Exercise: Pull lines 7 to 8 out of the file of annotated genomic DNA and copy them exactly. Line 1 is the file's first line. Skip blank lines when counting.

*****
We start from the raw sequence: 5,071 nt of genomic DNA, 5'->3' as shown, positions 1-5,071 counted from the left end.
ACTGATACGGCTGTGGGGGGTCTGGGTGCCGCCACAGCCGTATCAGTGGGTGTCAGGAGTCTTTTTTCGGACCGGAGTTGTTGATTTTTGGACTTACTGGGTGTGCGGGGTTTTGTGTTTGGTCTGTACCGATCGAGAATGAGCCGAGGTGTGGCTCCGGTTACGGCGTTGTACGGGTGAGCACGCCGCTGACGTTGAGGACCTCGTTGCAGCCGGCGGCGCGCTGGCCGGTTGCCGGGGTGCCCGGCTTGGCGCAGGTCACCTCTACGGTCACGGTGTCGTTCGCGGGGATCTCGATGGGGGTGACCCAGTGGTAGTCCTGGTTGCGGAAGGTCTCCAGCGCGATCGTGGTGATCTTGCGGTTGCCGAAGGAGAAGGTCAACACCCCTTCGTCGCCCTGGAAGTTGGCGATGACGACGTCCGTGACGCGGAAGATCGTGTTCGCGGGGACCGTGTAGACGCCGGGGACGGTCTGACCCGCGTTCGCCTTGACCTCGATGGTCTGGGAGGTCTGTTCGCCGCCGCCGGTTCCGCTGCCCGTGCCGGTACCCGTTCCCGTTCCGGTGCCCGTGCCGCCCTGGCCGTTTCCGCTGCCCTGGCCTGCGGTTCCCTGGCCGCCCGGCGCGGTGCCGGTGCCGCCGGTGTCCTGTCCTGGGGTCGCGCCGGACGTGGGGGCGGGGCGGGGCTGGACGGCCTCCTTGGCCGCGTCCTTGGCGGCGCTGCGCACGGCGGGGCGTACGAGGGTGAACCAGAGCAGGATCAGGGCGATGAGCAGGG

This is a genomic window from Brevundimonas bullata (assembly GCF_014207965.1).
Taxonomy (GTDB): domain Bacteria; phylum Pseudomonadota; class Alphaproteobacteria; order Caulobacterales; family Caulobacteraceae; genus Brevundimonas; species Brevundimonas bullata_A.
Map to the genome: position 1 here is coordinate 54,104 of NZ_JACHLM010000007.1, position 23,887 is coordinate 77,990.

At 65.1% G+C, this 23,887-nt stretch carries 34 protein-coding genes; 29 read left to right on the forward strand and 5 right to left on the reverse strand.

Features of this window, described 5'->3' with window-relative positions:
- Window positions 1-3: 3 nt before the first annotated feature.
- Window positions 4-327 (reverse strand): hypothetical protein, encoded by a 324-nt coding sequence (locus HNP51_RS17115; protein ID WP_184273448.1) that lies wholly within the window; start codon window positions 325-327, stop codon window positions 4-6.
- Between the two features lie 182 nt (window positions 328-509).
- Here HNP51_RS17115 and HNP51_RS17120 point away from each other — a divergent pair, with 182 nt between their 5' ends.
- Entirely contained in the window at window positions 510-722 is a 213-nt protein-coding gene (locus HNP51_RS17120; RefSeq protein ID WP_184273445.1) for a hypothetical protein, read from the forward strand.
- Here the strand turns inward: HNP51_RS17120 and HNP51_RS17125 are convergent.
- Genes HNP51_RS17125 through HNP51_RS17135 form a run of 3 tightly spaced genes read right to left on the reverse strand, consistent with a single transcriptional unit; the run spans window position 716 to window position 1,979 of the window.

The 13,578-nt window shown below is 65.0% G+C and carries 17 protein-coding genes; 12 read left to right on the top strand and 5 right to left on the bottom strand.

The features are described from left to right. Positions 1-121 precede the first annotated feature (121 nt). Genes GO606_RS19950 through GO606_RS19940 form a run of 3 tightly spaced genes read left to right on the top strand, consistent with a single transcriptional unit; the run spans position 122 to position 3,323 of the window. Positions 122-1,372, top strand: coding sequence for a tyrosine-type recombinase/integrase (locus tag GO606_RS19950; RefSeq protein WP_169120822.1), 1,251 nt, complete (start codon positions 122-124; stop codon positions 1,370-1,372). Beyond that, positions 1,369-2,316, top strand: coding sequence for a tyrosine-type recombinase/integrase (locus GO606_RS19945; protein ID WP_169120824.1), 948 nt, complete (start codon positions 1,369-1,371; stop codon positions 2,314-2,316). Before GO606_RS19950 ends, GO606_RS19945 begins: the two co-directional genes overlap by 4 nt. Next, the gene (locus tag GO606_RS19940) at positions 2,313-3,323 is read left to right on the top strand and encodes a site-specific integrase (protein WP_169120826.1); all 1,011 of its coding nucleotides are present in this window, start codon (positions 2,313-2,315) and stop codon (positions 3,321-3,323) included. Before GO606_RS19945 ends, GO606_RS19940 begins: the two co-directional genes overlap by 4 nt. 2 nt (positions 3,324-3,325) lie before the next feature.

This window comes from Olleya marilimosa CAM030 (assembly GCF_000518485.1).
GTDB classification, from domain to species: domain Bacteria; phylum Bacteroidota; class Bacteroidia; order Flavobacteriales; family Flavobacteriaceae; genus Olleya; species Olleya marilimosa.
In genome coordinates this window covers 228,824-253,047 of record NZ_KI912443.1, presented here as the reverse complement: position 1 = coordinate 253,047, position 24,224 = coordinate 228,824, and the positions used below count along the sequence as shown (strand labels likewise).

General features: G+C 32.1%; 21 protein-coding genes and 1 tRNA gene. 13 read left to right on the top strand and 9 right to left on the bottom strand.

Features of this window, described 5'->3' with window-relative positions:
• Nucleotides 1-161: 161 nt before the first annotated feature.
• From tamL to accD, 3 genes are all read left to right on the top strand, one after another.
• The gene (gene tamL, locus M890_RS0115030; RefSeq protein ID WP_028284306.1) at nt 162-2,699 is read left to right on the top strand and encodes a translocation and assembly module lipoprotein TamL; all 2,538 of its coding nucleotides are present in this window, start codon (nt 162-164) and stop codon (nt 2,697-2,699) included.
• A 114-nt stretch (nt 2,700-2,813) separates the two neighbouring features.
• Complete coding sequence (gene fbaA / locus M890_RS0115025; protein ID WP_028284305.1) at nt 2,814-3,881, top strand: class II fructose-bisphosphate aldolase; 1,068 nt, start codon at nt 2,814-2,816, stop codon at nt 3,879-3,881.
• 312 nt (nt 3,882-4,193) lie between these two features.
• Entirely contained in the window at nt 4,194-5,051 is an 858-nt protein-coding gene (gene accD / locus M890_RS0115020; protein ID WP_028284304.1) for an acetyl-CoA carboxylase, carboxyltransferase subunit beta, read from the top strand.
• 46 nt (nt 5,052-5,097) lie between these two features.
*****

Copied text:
Features of this window, described 5'->3' with window-relative positions:
- Window positions 1-3: 3 nt before the first annotated feature.